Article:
In the processes according to the invention, it is possible to use one or more spacers which engage with the layup composed of solar cells, matrix composition and carrier materials in such a way that a defined distance is maintained between first carrier material and second carrier material in the course of pressing. In various embodiments, the spacers are formed from at least one first element and at least one second element joined to the first element, the first element engaging with the layup and ensuring the distance between first and second carrier materials, and the second element being arranged such that it at least partly overlaps the outer edge of the layup.

In various embodiments, one spacer in each case may have a plurality of first elements spaced apart from one another and joined to a second element. The distance between the individual first elements may be from 1 mm up to 10 or more cm. The first elements may be of any desired shape, though they typically have an essentially rectangular cross section and the thickness thereof together with the compressibility thereof defines the distance between the first and second carrier materials. Suitable shapes are rectangular, triangular, semicircular and the like. The individual first elements joined to a single second element may independently be joined to the second element in such a way that they are either essentially vertical with respect thereto, meaning that the spacer has a T-shaped profile, or point alternately upward or downward in a plane, meaning that the first elements are arranged in a V-shaped cross section. In the latter case, the joint is preferably configured so as to be movable, such that the individual first elements are arranged essentially horizontally with respect to the carrier materials in one plane in the course of pressing. Illustrative arrangements are shown in the figures.

The spacers may also be configured so as to be compressible.

The first elements typically engage with the layup for about 1 mm up to 5 cm.

In various embodiments, the second element likewise has an essentially rectangular cross section. The width of thickness of the pressed layup may be the same or else lower. The length may be such that it corresponds to the length of an outer edge of the module. The thickness is typically a few mm to cm.

In various embodiments, the spacers may be part of an edge protection frame. This may simultaneously be adhesive-bonded to the embedding material in the curing step. Such an edge protection frame is advantageous especially in the case of solar modules in which both the frontside material and the backside material is glass. The advantages of using such an edge protection frame are protection against slippage of the layup in the course of pressing, and avoidance of excessive edge pressing or the escape of embedding material. The edge protection frame may encompass all edges of the solar module and consists typically of two or more parts. The edge protection frame may lie on and/or be adhesive-bonded to the edge, i.e. the cross-sectional face, of the layup.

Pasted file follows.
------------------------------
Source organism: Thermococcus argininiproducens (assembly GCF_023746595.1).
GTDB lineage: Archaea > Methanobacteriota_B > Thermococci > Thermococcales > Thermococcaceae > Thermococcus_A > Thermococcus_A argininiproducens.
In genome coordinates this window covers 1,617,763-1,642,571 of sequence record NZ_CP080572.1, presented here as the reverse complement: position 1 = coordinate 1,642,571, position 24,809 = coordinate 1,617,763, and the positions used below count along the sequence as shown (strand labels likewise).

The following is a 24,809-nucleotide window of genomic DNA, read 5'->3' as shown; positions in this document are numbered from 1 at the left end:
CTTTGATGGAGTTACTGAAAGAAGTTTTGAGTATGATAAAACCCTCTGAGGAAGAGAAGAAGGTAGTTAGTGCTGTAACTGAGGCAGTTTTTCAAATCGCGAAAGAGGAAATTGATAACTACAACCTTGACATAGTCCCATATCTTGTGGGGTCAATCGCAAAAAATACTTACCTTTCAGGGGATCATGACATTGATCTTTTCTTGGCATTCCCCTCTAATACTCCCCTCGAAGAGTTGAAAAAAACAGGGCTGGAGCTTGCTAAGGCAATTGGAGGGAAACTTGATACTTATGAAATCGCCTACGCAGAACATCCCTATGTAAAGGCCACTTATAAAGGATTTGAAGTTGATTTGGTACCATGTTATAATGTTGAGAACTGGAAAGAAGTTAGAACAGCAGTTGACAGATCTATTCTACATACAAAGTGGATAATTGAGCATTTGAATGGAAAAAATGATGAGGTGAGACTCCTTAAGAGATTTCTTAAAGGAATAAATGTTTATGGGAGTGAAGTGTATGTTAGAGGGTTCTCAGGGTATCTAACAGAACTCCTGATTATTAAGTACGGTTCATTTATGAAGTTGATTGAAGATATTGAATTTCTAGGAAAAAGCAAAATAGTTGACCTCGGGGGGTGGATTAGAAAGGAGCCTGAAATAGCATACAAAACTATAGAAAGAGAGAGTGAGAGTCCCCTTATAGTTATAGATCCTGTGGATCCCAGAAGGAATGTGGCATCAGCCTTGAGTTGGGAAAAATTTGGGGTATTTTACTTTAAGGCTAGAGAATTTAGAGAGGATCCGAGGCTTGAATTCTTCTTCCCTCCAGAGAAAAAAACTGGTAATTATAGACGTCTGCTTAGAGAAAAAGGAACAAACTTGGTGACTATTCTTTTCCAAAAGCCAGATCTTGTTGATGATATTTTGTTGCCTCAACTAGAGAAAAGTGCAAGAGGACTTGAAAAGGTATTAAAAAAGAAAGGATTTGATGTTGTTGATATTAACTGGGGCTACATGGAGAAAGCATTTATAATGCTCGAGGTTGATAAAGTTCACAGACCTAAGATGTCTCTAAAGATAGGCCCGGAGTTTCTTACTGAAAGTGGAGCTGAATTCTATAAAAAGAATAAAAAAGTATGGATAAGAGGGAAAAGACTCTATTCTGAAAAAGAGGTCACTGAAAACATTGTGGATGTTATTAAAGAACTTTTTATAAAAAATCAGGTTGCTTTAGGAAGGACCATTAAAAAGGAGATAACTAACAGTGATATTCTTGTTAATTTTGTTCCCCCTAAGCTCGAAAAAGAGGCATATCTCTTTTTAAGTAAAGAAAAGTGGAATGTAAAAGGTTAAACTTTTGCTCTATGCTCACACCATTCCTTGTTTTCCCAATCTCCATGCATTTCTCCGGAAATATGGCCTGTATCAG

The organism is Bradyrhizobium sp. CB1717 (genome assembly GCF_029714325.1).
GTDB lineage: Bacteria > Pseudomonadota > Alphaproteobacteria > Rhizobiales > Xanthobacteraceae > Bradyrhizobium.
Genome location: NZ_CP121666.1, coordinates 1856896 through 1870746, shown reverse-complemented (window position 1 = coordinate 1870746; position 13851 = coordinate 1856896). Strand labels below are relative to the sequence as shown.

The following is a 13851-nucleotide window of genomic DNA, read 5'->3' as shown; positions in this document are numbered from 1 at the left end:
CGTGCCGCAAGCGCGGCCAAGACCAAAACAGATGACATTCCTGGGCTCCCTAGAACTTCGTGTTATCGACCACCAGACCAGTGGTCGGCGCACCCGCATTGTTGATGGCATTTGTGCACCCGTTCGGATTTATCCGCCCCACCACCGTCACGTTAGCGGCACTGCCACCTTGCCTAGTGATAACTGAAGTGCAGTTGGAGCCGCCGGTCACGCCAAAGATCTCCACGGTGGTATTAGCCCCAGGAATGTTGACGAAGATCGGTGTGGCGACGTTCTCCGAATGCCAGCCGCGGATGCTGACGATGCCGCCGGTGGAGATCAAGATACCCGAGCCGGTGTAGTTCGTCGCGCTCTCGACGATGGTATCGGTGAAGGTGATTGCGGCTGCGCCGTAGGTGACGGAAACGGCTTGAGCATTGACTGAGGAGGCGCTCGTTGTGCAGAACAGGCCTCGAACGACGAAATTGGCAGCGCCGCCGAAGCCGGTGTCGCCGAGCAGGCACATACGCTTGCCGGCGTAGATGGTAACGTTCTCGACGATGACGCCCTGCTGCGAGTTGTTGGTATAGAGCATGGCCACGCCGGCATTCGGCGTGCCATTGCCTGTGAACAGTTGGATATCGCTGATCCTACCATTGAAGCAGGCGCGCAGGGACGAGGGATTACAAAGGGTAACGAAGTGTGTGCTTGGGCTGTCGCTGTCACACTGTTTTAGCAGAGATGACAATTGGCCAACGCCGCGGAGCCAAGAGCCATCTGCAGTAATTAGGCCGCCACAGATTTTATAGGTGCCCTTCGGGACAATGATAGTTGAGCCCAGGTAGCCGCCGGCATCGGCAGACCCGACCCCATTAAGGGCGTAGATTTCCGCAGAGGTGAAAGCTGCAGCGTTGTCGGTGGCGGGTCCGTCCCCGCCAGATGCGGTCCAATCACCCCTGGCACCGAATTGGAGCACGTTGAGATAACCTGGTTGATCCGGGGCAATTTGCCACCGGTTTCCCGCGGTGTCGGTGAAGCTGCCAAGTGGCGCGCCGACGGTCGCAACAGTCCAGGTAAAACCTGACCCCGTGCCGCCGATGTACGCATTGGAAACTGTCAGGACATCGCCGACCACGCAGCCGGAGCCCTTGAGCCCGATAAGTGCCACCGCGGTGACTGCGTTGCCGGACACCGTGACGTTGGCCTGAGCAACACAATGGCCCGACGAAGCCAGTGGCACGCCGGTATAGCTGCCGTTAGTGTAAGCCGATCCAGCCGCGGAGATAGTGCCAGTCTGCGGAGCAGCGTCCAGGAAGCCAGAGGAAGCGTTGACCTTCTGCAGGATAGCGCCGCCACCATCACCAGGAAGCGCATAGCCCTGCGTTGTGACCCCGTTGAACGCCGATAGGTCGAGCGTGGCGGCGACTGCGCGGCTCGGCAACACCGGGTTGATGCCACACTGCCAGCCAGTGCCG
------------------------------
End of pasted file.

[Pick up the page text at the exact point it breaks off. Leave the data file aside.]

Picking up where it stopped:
The spacers form a defined distance between front- and backside material and thus prevent damage to the solar cell in the course of pressing. If they are integrated into an edge protection frame, the spacers may either be arranged in the module corners or over all or part of the frame length.

The edge protection frame/the spacers may consist of any suitable material. Suitable materials are known in the prior art and include, for example, aluminium, steel and polymers.

The use of an edge protection frame with a T-shaped profile in the region of the spacers is shown schematically in FIG. 5. FIG. 5 shows the cross section through the layup before and after pressing. This involves pressing the layup composed of first carrier material (501), matrix composition (502), solar cells (503), backside material (504) and edge protection frame (505).

Alternatively or additionally, the edges of the layup can be sealed with polymer, for example butyl rubber.

The edge protection/spacer may additionally comprise latching elements which allow the positioning of the backside material prior to pressing. In the course of pressing, the backside material is then pressed over the latching position and the composite is produced. Such a principle is shown schematically in FIG. 6. FIG. 6 shows the cross section through the layup in the region of the spacers before and after pressing. The layup is produced from first carrier material (601), matrix composition (602), solar cells (603), backside material (604) and edge protection frame (605) in such a way that the backside material (604) is positioned on the latching elements (605 a) of the edge protection frame (605) and is then moved over the latching position by the pressing.